The Chinese government has guaranteed the pork industry stability affected after the drop in output as a result of the African swine fever outbreak; hog production in the second half of the year will be guaranteed thanks to increased imports and domestic production; hog market supply will remain stable although prices will not taper off due to the international cost

—From January to May, China imported 658 236 tons of hog meat worth $1.19 billion, according to the General Customs Administration; meanwhile, average pork price in wholesale market in June was 21.59 (about three US dollars) per kilogram in June, an increase of 29.8 percent per year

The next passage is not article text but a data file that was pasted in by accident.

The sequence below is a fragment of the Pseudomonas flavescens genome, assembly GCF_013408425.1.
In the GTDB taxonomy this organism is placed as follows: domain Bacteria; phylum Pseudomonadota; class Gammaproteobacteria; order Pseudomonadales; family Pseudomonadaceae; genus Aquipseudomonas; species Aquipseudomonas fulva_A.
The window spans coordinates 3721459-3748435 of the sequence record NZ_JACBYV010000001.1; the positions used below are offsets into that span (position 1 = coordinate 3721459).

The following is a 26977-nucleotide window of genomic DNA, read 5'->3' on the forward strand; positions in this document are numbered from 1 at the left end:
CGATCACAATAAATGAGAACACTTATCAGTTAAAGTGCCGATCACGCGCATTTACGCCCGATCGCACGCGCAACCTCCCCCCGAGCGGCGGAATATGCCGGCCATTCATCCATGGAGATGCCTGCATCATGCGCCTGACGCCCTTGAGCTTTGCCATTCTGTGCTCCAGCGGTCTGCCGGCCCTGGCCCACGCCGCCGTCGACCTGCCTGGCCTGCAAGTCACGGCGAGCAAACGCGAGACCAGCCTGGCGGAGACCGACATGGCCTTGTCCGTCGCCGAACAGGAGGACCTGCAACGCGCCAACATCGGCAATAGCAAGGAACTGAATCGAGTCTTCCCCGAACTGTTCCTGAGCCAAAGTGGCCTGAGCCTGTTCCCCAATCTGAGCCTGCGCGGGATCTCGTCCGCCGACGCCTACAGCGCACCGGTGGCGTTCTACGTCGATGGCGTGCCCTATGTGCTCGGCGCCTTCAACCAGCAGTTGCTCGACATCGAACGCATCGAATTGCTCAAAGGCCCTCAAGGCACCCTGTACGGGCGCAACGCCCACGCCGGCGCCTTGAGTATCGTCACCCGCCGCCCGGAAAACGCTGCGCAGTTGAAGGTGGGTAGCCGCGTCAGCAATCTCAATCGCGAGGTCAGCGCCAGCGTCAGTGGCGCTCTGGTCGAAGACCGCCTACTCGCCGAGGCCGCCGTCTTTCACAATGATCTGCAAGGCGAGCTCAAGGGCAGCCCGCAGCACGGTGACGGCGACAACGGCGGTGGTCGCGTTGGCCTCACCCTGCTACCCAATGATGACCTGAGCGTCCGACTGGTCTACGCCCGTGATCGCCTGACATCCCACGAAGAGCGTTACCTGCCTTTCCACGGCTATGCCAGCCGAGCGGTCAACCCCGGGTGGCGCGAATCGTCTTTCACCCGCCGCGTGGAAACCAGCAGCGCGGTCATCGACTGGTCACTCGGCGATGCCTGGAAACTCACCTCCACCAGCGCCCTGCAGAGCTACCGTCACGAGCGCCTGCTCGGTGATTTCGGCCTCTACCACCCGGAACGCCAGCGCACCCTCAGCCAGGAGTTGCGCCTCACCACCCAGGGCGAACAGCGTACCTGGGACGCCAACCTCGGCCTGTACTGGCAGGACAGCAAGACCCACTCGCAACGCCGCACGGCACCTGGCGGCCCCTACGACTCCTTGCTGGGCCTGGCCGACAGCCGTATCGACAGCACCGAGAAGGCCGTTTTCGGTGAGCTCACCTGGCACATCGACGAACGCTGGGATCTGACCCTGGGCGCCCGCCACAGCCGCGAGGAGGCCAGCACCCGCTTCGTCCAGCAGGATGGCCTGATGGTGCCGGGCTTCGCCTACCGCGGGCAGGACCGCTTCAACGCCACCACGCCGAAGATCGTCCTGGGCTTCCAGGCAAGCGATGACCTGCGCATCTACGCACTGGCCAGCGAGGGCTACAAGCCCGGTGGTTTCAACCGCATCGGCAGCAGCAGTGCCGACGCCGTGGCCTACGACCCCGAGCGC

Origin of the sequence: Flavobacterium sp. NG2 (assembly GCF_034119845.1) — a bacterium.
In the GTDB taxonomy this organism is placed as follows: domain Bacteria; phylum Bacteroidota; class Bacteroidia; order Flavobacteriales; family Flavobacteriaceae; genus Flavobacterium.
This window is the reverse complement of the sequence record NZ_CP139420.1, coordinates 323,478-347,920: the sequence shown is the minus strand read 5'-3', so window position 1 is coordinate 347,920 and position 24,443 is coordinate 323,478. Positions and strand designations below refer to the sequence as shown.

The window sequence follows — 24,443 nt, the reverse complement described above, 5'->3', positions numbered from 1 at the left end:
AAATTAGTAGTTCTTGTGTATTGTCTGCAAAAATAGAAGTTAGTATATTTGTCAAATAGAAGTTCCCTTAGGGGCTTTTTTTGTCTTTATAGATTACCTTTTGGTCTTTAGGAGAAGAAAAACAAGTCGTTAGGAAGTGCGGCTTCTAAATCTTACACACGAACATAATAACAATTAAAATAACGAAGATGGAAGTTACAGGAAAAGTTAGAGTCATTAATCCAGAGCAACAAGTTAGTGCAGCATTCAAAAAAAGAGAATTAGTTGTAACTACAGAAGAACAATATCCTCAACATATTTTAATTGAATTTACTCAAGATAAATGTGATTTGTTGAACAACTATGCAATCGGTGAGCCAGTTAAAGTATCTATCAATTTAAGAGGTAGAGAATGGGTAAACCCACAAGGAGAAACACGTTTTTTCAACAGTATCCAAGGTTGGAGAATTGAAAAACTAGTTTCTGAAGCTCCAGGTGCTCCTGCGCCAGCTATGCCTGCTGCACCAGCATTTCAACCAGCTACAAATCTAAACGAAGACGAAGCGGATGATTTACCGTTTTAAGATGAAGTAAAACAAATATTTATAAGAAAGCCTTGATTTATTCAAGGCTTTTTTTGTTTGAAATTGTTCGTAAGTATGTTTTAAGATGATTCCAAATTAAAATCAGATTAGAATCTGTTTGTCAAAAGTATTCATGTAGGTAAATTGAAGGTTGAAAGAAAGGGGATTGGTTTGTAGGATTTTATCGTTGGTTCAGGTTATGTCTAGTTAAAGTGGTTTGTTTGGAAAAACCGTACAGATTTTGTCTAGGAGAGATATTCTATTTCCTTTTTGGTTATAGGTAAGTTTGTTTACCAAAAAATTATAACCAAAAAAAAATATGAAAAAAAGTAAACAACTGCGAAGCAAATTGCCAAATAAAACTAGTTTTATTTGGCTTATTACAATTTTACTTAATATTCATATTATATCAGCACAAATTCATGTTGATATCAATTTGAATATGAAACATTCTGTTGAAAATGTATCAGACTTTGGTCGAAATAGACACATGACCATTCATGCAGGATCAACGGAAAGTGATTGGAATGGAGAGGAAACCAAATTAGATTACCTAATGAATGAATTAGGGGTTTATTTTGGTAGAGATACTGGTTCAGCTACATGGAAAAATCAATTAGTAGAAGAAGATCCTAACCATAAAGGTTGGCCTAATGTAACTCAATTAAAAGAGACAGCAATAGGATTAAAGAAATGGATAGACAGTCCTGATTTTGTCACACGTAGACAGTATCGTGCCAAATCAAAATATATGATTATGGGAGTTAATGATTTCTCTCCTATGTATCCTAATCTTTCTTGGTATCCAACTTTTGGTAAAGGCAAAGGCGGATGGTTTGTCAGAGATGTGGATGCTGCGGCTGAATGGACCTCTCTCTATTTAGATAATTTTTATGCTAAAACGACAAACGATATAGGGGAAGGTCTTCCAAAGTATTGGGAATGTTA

—According to a report by the Ministry of Agriculture with forecasts until 2028, China will acquire -in 2019 only- 1.7 million metric tons of hog meat, in other words, an increase of over 40 percent year on year; as a result, hog meat costs will go up more than 40 percent in 2019 and hold this upward trend over next two years


The protein content in Brazilian soybeans fell for the first time in four harvests in 2018, according to preliminary government data, a development that has already cost Brazilian companies business with top buyer China; declining protein levels in Brazil spells trouble for exporters who are faced with the prospect of cancellations, selling beans at a discount, or stricter contracts requiring quality assurances with buyers who want to guarantee a nutrient-rich purchase; the protein content in Brazil’s 2018 soy crop harvested around January of that year slipped to an average of 36.83% from 37.14% in the previous crop according to preliminary findings.